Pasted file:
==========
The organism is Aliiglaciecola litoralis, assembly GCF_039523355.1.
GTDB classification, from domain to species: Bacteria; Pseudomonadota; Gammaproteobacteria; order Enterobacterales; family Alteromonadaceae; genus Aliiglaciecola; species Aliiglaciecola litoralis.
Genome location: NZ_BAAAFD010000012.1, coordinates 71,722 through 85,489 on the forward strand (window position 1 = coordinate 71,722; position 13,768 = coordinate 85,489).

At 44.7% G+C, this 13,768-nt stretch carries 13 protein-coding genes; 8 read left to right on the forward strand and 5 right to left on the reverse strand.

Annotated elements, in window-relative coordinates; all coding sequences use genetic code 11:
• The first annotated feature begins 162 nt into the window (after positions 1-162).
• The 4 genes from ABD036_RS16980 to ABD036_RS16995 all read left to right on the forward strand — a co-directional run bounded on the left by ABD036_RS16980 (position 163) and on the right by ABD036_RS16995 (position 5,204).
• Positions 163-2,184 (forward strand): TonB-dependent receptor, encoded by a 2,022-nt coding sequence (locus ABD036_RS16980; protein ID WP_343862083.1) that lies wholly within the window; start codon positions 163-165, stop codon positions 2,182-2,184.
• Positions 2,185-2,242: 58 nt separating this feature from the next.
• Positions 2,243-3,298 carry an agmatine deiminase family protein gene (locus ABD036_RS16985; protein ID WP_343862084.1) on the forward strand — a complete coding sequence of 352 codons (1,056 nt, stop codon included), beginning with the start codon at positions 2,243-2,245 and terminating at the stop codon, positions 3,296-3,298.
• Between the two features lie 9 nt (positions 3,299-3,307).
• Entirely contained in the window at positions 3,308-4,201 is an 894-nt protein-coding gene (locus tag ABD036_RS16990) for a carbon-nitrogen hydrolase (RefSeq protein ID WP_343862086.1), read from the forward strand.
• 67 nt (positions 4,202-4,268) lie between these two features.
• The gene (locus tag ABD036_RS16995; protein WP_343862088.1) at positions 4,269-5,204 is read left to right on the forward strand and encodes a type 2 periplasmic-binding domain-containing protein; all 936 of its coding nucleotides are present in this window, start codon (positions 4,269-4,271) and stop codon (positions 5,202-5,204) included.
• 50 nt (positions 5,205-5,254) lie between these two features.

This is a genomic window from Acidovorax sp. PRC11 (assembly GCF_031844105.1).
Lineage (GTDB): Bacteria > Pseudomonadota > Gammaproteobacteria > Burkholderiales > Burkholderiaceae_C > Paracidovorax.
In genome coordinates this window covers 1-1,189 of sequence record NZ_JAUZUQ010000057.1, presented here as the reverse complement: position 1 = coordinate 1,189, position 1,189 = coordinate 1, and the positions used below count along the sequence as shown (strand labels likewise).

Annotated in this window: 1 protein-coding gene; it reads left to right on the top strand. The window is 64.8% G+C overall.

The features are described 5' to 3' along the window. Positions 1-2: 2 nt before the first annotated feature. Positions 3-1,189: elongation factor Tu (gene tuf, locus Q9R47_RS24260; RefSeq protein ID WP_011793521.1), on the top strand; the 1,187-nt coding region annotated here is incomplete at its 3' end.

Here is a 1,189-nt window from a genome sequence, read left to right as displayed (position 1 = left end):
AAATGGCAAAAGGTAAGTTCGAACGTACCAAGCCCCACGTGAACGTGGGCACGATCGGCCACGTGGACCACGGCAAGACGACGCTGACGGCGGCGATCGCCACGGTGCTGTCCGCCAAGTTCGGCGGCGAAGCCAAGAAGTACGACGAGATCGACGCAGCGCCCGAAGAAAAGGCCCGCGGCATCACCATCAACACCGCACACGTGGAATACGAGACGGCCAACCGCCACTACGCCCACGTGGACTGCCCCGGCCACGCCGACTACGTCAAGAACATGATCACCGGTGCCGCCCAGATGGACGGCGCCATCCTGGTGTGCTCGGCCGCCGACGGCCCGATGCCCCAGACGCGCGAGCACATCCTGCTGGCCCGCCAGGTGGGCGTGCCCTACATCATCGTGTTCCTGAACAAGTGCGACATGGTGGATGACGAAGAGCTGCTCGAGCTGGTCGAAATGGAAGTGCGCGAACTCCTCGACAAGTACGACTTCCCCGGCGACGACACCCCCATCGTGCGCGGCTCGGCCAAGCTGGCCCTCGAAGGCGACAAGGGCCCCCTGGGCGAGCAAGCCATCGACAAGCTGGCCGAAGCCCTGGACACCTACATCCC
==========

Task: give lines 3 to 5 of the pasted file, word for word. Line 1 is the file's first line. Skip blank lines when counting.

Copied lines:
Genome location: NZ_BAAAFD010000012.1, coordinates 71,722 through 85,489 on the forward strand (window position 1 = coordinate 71,722; position 13,768 = coordinate 85,489).

At 44.7% G+C, this 13,768-nt stretch carries 13 protein-coding genes; 8 read left to right on the forward strand and 5 right to left on the reverse strand.

Annotated elements, in window-relative coordinates; all coding sequences use genetic code 11: